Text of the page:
“Most people are not at all interested in the death of languages,” says Claude Hagege, prominent French linguist. “If we are not cautious about the way English is progressing it may eventually kill most other languages.”
This statement appears in a BBC article titled The death of language? This article addresses an issue that has become close to my heart as I have grown to understand that it’s more than just about communication of information. This is an issue about culture. About the loss of the beauty and wonder of variety lost as globalization happens unless there is some intentionality in preservation of those unique qualities.
Why does that matter? It matters because humanity is created in the image of God. Every individual reflects God’s image. Every culture does too. (Every individual and every culture also reflect the image of a humanity that is marked by rebellion against the Creator God as well.) When we lose a culture and language, we lose one unique and beautiful glimpse of a multi-facited, perfectly unified, delightfully complex God.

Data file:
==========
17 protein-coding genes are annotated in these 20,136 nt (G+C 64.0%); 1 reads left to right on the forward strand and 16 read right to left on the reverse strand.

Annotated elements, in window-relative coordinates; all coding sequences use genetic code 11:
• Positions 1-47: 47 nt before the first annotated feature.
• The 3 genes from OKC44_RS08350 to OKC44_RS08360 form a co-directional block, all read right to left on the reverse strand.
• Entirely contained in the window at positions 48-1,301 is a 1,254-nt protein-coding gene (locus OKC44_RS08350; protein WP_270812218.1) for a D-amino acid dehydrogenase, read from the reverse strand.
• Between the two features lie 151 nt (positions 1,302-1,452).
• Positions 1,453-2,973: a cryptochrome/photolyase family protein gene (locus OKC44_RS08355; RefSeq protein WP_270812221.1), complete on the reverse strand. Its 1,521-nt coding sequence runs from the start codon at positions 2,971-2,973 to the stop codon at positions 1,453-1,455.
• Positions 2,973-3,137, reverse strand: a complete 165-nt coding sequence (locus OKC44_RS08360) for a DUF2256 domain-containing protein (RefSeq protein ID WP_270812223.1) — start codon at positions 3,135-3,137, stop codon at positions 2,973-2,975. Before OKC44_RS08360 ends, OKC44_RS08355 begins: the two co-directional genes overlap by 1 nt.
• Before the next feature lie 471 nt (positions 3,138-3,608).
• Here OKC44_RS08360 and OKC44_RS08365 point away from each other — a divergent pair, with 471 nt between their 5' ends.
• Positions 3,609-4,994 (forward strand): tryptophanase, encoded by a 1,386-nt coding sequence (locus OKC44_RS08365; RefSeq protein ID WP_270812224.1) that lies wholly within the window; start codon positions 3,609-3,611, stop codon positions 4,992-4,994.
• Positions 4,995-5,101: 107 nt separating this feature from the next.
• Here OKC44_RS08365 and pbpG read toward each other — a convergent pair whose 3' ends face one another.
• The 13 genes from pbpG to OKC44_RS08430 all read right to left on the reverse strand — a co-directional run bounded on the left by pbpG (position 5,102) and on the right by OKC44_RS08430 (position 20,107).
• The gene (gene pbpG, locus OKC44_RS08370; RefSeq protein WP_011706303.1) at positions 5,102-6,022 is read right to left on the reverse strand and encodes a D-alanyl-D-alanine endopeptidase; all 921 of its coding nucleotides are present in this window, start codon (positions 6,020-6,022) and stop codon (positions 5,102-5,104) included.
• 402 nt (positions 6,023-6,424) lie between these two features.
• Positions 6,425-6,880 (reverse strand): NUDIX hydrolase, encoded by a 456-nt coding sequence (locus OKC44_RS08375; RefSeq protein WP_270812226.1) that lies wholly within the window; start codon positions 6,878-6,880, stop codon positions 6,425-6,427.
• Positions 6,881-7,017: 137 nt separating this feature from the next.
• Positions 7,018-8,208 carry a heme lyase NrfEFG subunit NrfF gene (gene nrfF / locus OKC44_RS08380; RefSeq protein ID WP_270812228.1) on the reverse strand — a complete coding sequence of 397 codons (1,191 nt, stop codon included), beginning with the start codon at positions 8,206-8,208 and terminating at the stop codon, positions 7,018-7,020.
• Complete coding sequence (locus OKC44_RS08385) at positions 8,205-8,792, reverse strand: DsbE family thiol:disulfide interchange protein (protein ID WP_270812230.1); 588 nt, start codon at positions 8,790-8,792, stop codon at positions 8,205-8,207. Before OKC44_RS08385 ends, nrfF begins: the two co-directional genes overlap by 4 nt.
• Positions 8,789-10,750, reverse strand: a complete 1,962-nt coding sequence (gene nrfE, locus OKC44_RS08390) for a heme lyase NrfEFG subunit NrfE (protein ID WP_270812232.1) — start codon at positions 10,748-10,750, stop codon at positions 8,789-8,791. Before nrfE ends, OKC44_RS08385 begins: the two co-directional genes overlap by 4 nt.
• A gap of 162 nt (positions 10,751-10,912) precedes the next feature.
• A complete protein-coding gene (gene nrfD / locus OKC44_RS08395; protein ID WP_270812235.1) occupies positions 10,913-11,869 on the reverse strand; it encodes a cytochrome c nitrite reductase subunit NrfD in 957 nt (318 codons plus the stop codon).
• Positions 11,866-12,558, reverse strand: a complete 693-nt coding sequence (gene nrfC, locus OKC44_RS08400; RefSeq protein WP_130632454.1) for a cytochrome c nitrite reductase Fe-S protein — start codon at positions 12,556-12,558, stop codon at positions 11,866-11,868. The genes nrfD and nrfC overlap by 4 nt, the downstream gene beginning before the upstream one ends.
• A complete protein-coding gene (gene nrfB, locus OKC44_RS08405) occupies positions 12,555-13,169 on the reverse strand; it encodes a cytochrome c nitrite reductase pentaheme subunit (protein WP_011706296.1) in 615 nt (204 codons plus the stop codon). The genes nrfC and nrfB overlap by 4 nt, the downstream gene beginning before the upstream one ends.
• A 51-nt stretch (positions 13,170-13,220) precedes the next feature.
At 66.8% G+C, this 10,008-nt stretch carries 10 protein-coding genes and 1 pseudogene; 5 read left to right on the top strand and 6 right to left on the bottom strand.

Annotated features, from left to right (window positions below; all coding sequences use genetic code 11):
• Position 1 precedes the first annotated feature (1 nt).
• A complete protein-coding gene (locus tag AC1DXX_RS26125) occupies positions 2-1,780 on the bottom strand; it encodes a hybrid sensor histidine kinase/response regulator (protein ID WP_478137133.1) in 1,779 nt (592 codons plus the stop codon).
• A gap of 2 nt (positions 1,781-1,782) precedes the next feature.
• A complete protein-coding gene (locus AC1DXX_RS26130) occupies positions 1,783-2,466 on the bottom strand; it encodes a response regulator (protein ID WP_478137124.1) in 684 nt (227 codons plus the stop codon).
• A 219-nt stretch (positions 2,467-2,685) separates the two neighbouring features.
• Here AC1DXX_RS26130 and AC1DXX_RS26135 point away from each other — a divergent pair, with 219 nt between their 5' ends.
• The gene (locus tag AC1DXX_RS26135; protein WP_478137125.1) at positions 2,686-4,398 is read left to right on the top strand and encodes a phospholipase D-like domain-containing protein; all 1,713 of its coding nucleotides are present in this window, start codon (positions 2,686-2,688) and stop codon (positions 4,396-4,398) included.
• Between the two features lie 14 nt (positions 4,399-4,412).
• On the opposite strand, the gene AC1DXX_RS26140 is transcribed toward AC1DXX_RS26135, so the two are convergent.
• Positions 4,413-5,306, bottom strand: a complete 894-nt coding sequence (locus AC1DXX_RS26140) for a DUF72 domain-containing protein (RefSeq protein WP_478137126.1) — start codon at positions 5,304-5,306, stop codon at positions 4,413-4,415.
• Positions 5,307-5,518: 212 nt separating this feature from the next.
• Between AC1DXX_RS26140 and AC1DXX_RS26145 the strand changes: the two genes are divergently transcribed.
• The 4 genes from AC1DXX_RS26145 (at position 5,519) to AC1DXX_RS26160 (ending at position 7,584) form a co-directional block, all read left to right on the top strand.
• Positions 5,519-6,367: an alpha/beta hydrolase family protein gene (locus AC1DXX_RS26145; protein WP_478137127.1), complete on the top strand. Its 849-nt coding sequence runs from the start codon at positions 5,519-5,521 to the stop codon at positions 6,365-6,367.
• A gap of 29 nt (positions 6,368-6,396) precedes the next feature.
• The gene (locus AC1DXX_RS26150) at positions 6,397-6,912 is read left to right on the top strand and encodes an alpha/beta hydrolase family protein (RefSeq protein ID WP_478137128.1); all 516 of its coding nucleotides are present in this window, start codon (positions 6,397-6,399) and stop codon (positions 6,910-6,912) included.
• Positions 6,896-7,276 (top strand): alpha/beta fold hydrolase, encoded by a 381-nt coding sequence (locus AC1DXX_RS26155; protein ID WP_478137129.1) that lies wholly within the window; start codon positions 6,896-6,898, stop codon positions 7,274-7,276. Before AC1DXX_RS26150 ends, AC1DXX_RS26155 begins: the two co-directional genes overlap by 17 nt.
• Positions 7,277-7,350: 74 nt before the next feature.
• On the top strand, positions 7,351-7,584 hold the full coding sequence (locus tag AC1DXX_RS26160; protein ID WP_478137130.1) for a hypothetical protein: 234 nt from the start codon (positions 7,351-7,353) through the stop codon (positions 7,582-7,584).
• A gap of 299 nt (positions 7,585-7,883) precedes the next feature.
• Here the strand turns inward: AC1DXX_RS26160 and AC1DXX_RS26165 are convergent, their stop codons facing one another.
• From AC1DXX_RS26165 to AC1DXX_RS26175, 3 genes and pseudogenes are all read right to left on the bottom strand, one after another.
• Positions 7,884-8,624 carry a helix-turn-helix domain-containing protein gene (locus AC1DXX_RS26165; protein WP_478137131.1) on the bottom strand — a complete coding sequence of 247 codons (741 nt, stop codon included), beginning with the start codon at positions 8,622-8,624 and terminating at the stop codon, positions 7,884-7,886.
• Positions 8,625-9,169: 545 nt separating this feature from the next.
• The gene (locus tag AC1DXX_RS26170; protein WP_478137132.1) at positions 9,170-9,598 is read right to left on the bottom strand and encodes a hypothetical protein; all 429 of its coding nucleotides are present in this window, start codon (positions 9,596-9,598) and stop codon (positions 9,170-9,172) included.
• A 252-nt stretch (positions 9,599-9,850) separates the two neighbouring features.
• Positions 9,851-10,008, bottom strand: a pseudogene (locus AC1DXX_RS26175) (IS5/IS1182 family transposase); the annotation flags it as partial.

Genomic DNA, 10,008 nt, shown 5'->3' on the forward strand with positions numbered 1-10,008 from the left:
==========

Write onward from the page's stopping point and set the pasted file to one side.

Wycliffe’s work with it’s partners around the world to translate God’s Word into minority languages, thereby making it accessible to all peoples of the earth in a language and form they can understand best is a work that also helps preserve language and culture.
This video helps illustrate that very thing: